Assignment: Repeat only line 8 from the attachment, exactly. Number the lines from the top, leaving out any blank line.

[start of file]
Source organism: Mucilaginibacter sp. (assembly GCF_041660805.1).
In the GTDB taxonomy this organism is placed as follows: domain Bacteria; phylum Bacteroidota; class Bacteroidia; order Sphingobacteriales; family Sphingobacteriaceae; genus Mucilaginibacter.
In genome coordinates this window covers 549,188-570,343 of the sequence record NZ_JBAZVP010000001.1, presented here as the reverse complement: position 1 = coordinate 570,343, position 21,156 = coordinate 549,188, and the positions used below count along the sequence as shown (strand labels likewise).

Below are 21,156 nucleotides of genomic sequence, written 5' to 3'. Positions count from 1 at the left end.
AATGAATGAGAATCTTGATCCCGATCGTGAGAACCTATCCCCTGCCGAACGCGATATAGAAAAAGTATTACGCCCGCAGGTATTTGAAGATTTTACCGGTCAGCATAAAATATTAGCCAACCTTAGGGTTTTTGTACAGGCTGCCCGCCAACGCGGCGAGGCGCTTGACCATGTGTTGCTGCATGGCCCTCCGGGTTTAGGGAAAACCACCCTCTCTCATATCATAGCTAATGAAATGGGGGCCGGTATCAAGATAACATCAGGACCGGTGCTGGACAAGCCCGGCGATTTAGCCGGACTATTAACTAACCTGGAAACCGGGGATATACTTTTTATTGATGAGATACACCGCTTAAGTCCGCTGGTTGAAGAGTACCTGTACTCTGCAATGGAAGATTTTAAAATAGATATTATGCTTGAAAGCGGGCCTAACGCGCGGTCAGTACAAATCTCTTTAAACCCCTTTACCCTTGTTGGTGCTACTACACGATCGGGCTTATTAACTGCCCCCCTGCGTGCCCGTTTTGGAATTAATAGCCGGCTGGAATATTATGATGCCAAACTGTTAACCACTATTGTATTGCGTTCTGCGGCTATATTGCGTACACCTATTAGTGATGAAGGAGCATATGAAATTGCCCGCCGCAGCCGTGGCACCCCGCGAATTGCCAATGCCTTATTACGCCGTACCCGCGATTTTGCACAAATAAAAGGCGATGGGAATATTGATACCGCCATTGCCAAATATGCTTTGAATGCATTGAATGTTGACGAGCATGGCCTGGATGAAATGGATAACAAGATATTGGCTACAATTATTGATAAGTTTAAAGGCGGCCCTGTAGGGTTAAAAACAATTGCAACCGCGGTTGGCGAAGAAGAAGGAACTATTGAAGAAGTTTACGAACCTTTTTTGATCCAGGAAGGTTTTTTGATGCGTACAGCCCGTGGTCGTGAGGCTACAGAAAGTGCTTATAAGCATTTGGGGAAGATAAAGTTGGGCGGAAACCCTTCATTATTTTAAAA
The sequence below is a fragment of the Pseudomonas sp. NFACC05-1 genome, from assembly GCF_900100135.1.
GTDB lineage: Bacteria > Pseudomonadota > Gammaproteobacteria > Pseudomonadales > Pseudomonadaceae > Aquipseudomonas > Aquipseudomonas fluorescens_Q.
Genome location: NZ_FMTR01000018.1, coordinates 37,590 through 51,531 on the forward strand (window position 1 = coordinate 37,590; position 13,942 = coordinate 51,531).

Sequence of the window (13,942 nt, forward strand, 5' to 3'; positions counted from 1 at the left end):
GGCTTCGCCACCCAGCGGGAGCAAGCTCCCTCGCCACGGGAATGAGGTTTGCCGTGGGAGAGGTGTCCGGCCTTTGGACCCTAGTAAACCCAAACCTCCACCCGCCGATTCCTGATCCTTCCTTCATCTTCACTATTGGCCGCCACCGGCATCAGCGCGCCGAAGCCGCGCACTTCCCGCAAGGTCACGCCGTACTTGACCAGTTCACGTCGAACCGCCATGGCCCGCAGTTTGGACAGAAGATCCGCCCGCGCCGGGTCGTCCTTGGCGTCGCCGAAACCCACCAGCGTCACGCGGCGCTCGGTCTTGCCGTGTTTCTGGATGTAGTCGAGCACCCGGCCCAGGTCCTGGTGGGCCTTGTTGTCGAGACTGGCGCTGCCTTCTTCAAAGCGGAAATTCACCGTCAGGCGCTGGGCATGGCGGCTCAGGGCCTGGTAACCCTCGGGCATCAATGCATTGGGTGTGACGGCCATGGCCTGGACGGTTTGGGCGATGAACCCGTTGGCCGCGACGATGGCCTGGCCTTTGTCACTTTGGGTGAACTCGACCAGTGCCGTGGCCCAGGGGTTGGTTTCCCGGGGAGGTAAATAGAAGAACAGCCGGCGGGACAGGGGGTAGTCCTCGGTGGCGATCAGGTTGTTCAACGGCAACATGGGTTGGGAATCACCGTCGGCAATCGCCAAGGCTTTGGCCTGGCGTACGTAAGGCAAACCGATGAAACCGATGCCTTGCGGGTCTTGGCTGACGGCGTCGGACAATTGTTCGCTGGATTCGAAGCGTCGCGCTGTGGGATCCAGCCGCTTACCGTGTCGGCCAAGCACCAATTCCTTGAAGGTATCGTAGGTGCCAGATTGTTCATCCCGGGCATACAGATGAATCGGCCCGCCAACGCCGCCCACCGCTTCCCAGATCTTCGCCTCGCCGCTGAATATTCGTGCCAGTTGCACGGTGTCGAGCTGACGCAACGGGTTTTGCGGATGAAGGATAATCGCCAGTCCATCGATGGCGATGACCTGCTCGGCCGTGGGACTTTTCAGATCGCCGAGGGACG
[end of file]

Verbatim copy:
Genome location: NZ_FMTR01000018.1, coordinates 37,590 through 51,531 on the forward strand (window position 1 = coordinate 37,590; position 13,942 = coordinate 51,531).